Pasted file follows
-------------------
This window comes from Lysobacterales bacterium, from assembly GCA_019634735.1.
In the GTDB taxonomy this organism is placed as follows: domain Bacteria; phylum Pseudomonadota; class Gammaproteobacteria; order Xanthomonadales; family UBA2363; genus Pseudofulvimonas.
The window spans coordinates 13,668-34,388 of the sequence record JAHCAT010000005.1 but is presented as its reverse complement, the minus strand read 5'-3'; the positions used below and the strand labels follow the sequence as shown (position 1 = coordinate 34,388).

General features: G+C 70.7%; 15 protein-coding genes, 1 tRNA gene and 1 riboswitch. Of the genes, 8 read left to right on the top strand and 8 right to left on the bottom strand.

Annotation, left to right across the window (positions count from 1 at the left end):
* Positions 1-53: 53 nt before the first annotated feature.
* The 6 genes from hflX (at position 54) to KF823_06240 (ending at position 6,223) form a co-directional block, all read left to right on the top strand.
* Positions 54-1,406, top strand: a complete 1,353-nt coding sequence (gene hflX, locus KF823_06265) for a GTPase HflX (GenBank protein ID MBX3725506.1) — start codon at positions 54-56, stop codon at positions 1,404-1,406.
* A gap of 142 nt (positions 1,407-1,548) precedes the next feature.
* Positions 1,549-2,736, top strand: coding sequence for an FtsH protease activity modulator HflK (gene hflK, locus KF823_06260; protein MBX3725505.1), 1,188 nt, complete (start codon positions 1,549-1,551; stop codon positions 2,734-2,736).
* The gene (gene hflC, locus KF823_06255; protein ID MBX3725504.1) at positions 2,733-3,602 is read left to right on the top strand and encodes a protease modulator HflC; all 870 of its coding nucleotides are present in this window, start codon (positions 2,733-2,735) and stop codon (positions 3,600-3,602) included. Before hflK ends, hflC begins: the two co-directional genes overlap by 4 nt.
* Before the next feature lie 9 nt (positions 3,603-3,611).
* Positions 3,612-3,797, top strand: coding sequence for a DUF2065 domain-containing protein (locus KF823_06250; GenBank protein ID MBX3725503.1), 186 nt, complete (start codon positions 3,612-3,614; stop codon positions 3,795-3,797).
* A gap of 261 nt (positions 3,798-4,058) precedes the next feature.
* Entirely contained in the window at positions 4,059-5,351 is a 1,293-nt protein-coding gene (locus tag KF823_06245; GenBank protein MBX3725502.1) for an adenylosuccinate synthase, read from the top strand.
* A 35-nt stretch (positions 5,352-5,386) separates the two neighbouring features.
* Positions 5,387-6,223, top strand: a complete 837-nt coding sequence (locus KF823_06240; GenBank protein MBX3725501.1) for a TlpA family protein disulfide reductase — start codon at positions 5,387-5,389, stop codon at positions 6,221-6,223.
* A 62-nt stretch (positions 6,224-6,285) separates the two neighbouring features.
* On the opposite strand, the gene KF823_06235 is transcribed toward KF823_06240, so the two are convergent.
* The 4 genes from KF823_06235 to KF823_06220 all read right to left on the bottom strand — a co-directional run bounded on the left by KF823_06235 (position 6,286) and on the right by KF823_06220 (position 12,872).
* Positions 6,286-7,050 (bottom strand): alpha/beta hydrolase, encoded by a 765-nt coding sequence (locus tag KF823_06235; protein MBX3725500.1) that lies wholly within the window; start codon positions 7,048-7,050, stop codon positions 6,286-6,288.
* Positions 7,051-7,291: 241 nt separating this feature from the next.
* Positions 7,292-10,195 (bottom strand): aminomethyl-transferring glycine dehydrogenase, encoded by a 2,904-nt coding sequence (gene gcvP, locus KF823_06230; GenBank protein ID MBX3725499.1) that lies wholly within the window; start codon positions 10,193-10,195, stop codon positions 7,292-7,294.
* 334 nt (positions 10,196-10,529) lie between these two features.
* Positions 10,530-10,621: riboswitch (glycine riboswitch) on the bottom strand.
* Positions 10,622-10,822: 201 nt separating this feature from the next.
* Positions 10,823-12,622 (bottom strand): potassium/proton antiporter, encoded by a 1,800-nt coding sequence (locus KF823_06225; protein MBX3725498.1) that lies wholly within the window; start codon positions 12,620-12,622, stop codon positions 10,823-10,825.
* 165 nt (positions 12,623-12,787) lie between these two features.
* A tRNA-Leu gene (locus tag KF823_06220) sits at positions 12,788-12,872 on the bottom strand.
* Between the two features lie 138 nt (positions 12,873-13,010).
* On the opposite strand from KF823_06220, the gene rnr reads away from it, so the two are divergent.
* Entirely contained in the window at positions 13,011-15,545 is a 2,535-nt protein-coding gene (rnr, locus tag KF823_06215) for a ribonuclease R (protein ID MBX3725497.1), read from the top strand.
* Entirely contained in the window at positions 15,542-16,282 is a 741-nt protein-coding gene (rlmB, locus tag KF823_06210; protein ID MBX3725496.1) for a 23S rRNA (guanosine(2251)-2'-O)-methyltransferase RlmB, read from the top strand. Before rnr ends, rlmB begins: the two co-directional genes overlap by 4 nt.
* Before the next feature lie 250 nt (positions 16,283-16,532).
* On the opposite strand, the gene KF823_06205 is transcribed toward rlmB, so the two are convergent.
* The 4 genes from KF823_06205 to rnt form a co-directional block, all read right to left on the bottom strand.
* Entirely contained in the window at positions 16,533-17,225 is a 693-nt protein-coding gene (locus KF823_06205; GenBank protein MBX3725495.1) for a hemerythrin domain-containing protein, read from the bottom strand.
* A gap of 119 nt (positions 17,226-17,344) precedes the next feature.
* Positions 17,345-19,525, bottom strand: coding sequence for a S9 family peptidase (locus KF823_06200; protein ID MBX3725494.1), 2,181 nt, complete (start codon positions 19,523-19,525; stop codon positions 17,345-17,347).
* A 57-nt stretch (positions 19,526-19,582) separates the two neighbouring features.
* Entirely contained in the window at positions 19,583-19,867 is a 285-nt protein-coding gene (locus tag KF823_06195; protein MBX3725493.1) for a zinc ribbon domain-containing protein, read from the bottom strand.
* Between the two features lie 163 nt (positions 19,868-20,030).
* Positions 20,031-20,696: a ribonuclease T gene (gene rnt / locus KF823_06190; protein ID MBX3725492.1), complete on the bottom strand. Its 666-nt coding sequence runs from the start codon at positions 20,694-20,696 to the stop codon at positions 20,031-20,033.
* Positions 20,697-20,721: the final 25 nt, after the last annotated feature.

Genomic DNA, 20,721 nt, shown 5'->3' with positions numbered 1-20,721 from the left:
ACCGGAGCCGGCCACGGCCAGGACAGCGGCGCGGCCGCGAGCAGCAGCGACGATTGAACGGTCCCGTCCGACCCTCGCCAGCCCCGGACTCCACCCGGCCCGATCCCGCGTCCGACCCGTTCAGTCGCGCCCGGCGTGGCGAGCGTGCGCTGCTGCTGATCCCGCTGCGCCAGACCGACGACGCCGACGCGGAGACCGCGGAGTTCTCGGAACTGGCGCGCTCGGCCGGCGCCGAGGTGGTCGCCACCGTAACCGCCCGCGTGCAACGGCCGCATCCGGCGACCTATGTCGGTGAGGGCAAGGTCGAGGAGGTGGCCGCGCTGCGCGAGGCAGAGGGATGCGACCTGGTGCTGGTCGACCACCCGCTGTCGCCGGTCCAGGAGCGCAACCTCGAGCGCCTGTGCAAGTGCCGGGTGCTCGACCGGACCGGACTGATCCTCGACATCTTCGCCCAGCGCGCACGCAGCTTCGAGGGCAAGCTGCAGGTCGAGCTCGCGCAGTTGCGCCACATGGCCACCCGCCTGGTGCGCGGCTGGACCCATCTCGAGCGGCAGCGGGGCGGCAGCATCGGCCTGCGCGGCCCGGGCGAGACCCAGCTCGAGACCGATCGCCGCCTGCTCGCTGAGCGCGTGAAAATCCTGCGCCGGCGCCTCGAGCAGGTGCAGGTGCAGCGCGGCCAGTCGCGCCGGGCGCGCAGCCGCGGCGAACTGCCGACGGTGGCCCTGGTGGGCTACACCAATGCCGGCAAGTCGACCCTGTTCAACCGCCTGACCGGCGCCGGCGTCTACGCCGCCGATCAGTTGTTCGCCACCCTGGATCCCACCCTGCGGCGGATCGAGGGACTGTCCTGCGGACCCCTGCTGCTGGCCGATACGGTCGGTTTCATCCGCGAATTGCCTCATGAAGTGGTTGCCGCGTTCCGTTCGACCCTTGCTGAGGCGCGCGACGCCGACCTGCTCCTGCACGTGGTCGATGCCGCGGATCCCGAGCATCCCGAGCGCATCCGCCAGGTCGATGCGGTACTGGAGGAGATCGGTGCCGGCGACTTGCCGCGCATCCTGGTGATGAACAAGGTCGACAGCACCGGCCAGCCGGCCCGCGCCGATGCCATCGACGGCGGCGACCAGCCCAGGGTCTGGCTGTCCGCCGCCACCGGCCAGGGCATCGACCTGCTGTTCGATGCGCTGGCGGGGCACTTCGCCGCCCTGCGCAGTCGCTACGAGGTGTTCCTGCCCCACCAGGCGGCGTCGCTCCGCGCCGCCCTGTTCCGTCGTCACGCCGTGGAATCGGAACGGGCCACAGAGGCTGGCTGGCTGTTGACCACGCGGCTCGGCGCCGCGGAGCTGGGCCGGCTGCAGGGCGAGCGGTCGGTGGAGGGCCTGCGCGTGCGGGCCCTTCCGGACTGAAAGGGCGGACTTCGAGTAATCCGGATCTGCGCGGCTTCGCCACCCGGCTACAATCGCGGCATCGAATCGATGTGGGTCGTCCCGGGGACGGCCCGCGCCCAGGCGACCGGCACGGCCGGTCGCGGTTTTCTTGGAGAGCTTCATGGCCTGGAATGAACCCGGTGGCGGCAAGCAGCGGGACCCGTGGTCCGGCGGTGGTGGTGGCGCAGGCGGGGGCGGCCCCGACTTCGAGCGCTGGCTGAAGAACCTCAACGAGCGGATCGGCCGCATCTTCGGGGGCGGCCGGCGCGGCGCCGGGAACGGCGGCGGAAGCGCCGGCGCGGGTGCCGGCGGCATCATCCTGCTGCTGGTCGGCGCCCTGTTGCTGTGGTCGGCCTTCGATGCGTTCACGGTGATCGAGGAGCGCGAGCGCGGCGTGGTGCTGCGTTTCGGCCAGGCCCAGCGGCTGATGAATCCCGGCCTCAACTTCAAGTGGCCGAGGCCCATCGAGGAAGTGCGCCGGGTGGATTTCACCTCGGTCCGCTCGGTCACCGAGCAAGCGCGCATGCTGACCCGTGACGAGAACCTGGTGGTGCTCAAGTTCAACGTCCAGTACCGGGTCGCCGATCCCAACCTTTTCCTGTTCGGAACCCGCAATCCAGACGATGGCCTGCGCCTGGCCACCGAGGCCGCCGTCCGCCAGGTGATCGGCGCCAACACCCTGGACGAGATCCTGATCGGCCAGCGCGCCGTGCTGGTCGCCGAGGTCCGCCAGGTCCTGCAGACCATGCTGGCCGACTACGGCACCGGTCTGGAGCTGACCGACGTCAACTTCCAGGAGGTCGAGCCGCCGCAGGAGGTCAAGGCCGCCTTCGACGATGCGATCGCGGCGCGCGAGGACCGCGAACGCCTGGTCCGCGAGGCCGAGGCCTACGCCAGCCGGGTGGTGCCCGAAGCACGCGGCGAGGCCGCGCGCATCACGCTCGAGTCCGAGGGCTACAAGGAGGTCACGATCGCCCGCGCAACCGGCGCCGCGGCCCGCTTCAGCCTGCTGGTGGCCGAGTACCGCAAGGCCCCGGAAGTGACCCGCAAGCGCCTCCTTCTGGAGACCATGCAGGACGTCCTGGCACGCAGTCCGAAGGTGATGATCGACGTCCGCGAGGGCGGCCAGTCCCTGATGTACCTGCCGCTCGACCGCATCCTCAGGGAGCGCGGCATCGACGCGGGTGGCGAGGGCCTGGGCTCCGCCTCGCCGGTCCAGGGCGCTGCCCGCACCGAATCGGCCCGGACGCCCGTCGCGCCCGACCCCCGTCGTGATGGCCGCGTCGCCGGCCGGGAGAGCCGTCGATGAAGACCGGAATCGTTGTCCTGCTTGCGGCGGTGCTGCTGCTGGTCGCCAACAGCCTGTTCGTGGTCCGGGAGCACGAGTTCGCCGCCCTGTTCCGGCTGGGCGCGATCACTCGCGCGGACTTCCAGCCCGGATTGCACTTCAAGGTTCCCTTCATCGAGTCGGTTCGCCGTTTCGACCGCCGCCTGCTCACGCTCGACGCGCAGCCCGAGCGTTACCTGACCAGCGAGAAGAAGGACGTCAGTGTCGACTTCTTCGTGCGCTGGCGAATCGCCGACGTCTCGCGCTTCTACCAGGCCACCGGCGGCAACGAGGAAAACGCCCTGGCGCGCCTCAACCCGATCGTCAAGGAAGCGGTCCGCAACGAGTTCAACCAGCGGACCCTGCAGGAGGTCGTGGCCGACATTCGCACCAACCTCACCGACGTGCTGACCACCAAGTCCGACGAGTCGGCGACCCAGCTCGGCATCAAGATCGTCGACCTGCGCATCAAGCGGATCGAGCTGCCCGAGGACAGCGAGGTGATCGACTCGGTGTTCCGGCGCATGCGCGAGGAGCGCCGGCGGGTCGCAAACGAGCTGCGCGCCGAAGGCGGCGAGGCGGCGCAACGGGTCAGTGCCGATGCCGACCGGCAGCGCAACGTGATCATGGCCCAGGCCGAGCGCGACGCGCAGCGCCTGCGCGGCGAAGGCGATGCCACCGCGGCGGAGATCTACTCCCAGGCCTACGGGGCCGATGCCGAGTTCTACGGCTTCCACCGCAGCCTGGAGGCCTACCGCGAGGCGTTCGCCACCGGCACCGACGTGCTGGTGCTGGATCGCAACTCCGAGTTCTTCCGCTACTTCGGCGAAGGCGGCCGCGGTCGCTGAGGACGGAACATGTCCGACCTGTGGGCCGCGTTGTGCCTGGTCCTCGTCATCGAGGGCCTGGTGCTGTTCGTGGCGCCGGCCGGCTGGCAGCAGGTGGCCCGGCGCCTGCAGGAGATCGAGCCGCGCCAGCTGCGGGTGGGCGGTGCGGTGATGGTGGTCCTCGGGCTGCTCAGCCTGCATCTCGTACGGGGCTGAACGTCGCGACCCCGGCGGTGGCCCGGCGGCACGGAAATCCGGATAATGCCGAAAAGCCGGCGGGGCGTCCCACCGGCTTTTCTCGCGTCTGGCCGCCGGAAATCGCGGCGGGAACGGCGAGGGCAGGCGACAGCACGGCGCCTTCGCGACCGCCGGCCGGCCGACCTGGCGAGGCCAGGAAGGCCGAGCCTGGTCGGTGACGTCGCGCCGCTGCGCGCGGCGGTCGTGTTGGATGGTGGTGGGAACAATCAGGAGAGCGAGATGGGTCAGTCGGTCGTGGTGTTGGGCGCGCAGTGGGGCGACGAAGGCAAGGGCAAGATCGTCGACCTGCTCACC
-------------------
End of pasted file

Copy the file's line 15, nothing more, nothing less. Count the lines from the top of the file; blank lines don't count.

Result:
* Entirely contained in the window at positions 4,059-5,351 is a 1,293-nt protein-coding gene (locus tag KF823_06245; GenBank protein MBX3725502.1) for an adenylosuccinate synthase, read from the top strand.